To study the microbial profile, antibiotic susceptibility pattern, risk factors, therapeutic trends, and clinical outcomes for microbial keratitis (MK) in a tertiary health care center.Methods:
All cases with suspected bacterial keratitis that were followed at consultation from September 2007 to August 2015 were included. Microbial cultures were obtained and patients were managed following an internal protocol.Results:
Two hundred thirty-five patients were included, with a mean age of 50.01±20.73 years. We obtained a 38.4% culture-positive rate, with higher proportion of gram-positives (70.8%). The commonest agents were Staphylococcus aureus (23.1%), Corynebacterium macginleyi (20.0%), and Pseudomonas aeruginosa (13.8%). Fluoroquinolone susceptibility was 97%, with no trend toward its decrease. A total of 95.7% had local risk factors, being trauma and contact lens wear the most common (28.9% each), with different age and pathogens distributions (P<0.001). Topical fluoroquinolones were first-line treatment in 99%, in association with aminoglycosides in 81.6%. Good initial response was registered in 95.9%, but 4.1% needed to step up treatment to fortified antibiotics, mainly if Pseudomonas (P=0.021). Good outcome was achieved in 81.8%, negatively affected by exposure and herpetic keratitis (P<0.001), central location (P=0.01), presence of Tyndall (P<0.001), corneal edema (P<0.001), and worse initial best-corrected visual acuity (P<0.001), but not Pseudomonas isolate (P=0.724).Conclusions:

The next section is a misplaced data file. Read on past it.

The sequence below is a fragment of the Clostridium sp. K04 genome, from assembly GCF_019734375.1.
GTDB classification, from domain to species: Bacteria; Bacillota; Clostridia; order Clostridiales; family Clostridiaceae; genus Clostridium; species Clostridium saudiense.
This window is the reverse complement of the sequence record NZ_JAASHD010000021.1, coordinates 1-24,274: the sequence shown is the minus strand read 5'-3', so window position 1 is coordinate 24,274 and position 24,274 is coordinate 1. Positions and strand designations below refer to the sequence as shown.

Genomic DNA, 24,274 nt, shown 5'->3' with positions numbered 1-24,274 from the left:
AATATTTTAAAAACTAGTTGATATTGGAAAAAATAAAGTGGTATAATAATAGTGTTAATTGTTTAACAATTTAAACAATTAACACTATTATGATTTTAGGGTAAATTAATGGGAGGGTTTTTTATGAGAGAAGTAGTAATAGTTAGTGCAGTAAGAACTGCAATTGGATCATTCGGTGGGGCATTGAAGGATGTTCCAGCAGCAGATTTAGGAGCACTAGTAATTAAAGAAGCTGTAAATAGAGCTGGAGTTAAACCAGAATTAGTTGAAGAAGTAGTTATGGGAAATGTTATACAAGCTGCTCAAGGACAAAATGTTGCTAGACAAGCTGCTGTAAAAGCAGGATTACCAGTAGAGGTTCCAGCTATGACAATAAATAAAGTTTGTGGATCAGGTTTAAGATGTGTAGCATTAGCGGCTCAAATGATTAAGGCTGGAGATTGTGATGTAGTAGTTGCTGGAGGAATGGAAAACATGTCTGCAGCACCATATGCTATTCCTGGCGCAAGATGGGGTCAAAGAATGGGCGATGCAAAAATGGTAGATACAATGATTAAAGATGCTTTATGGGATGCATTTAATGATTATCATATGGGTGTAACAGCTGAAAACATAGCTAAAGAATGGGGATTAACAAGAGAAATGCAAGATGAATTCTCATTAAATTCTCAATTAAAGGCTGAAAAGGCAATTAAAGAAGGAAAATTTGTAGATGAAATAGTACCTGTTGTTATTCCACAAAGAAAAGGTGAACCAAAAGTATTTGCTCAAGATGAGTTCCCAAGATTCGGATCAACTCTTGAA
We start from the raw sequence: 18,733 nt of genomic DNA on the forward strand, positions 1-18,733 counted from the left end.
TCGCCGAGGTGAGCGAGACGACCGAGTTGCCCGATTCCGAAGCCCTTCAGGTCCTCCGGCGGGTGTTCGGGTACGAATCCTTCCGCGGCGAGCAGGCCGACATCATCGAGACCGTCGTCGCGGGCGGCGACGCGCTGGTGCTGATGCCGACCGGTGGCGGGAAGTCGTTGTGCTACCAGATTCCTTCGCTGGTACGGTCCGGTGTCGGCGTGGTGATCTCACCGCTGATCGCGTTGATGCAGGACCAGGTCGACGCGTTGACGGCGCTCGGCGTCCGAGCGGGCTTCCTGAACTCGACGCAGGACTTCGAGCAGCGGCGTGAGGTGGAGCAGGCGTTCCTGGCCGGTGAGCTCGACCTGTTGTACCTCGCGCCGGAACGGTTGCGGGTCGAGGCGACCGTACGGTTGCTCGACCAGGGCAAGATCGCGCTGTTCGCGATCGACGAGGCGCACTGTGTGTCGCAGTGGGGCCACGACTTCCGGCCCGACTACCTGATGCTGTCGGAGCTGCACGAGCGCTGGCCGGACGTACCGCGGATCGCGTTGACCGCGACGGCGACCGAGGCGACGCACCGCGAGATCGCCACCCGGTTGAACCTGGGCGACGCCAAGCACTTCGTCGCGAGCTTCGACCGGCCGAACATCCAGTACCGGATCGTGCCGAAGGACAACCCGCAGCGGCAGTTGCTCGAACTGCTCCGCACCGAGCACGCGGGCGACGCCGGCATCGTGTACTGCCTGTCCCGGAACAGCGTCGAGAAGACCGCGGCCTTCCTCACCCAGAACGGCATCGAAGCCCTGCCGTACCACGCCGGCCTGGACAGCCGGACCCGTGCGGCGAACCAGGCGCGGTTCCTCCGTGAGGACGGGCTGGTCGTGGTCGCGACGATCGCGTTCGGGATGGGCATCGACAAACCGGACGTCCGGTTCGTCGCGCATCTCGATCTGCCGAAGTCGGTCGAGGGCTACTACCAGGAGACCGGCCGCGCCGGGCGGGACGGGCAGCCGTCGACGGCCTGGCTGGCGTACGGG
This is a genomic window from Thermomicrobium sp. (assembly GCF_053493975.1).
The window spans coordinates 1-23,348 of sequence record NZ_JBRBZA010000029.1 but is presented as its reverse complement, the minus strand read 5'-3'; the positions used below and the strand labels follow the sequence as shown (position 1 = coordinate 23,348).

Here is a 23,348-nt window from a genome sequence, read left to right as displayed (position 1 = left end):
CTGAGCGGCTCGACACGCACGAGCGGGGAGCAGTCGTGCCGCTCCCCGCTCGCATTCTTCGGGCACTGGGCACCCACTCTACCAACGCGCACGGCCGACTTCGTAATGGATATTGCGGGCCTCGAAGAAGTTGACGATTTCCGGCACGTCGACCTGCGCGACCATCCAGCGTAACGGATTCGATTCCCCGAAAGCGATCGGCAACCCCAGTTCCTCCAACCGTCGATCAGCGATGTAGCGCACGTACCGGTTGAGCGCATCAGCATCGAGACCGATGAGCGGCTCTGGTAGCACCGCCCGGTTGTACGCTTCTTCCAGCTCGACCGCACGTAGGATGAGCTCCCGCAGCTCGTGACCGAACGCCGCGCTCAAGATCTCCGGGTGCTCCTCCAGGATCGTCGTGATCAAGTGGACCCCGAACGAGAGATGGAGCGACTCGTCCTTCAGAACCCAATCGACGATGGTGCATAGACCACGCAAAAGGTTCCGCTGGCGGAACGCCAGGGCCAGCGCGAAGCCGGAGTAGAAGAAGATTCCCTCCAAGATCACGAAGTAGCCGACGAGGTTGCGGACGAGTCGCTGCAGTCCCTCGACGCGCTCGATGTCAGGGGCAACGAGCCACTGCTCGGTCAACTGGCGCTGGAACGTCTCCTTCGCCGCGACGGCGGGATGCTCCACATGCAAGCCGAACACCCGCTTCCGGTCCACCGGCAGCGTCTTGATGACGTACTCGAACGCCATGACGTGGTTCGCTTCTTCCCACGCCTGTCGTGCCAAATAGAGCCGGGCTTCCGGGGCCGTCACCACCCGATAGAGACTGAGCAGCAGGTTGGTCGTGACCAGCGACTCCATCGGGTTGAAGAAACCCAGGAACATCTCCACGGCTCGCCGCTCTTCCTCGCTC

Gram-positives are the most frequent pathogens and shifting trends in the isolate distribution or emergence of resistant strains were not demonstrated. The susceptibility to first-line antibiotic agents remained high. We suggest a more aggressive approach to P. aeruginosa cases or MK presenting with poor outcome variables.